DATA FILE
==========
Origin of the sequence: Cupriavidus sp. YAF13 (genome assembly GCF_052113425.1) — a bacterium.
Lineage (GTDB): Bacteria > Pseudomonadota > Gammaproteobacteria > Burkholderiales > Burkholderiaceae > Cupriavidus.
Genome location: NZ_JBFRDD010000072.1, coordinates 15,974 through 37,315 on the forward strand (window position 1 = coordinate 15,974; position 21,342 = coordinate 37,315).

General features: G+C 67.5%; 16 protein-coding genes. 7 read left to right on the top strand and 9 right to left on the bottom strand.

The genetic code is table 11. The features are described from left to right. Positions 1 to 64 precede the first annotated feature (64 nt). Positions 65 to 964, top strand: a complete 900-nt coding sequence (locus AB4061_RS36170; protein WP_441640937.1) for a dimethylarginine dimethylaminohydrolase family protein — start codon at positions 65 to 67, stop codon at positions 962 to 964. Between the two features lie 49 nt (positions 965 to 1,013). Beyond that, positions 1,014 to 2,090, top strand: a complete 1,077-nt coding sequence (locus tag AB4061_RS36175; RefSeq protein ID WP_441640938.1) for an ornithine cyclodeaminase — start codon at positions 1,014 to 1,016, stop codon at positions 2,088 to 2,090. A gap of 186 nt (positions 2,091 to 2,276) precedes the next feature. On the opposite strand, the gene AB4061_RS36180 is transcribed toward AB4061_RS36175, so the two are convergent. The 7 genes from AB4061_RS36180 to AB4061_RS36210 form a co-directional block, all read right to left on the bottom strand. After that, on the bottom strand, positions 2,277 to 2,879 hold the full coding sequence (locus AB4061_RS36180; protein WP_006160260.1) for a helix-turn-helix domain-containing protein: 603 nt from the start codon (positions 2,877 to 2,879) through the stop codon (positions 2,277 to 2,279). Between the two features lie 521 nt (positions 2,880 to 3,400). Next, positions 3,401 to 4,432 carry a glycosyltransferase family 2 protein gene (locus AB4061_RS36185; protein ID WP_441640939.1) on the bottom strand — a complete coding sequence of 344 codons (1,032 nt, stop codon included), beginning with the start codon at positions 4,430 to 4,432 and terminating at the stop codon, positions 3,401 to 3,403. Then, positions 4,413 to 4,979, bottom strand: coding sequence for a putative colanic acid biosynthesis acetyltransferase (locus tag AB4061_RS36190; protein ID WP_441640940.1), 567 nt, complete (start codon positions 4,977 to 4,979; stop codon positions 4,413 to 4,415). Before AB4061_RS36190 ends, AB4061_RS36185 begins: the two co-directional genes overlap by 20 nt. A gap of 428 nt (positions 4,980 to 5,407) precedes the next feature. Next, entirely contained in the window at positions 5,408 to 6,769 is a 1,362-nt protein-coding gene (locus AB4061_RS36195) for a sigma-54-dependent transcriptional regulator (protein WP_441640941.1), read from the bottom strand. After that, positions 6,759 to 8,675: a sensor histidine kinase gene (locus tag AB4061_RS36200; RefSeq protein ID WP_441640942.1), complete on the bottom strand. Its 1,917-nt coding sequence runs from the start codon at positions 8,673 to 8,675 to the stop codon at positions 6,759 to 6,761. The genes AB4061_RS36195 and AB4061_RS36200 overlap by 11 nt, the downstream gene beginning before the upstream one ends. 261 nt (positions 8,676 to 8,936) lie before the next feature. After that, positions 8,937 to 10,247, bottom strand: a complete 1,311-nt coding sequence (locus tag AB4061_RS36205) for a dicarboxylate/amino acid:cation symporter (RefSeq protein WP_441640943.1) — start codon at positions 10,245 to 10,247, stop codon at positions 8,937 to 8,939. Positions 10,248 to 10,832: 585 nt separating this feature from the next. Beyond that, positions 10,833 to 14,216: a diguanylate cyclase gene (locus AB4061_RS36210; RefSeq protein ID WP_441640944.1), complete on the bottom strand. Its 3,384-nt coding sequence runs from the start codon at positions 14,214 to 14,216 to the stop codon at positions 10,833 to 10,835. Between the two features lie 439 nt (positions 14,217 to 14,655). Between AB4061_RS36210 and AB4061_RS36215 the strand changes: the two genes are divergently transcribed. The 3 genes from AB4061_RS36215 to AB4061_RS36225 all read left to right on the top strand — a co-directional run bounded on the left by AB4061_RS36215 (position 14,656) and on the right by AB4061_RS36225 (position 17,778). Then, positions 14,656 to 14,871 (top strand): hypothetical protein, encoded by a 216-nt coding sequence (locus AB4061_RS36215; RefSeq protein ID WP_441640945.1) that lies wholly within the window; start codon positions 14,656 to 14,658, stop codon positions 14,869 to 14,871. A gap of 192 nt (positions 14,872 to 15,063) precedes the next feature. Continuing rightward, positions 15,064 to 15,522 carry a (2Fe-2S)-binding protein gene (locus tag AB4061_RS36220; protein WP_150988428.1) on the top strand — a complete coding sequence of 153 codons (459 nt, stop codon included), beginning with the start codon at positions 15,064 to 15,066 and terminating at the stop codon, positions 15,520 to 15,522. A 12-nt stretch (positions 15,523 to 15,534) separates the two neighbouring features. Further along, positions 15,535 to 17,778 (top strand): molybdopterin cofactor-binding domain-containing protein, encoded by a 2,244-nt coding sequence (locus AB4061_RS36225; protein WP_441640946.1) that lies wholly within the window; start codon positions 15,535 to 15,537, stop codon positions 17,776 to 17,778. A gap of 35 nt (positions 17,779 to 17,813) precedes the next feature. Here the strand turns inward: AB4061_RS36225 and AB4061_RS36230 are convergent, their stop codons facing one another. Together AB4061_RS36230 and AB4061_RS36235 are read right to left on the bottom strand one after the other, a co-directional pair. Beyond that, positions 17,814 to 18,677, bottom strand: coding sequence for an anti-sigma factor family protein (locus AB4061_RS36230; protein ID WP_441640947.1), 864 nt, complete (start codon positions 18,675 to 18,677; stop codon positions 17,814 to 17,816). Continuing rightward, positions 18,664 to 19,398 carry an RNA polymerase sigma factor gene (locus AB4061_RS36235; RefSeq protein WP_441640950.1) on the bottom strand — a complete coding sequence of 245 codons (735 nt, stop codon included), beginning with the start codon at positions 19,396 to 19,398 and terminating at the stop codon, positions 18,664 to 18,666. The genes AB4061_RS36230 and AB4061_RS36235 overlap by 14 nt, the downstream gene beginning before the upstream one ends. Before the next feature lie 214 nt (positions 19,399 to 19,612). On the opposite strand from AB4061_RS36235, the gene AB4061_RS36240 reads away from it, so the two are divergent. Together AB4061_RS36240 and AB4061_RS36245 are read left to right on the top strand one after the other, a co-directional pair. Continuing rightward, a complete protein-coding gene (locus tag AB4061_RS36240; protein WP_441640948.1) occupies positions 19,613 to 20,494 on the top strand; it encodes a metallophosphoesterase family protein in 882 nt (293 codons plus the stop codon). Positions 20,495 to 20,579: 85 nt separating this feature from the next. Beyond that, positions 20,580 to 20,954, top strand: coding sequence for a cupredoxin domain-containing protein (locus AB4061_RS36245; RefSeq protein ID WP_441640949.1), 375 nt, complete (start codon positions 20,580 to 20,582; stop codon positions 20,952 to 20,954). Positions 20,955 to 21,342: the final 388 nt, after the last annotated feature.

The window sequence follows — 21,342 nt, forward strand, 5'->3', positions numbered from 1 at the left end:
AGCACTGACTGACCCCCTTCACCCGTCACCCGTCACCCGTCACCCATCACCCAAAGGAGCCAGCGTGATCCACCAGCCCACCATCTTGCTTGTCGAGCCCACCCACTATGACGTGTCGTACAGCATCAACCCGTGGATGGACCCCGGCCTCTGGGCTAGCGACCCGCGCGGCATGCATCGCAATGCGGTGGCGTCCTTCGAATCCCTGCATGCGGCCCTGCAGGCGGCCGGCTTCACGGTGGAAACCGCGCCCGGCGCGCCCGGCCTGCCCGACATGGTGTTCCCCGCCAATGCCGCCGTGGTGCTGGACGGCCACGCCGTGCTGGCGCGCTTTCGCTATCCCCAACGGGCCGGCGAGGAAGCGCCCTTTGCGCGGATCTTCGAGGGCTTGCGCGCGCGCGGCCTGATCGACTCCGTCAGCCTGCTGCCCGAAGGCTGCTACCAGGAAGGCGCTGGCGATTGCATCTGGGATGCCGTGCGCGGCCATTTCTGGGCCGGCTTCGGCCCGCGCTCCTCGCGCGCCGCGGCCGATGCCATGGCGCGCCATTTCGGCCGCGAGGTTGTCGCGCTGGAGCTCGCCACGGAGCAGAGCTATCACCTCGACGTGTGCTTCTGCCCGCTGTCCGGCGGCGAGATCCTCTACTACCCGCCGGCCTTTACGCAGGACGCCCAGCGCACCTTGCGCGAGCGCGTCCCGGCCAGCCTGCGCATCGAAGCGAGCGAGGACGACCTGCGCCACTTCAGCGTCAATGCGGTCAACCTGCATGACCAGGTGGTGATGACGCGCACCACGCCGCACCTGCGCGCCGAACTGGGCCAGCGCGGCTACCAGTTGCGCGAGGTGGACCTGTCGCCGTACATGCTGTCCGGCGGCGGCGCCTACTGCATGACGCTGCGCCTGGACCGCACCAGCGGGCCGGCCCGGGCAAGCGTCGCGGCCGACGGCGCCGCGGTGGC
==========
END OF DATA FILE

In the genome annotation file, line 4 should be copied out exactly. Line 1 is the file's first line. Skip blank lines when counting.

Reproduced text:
General features: G+C 67.5%; 16 protein-coding genes. 7 read left to right on the top strand and 9 right to left on the bottom strand.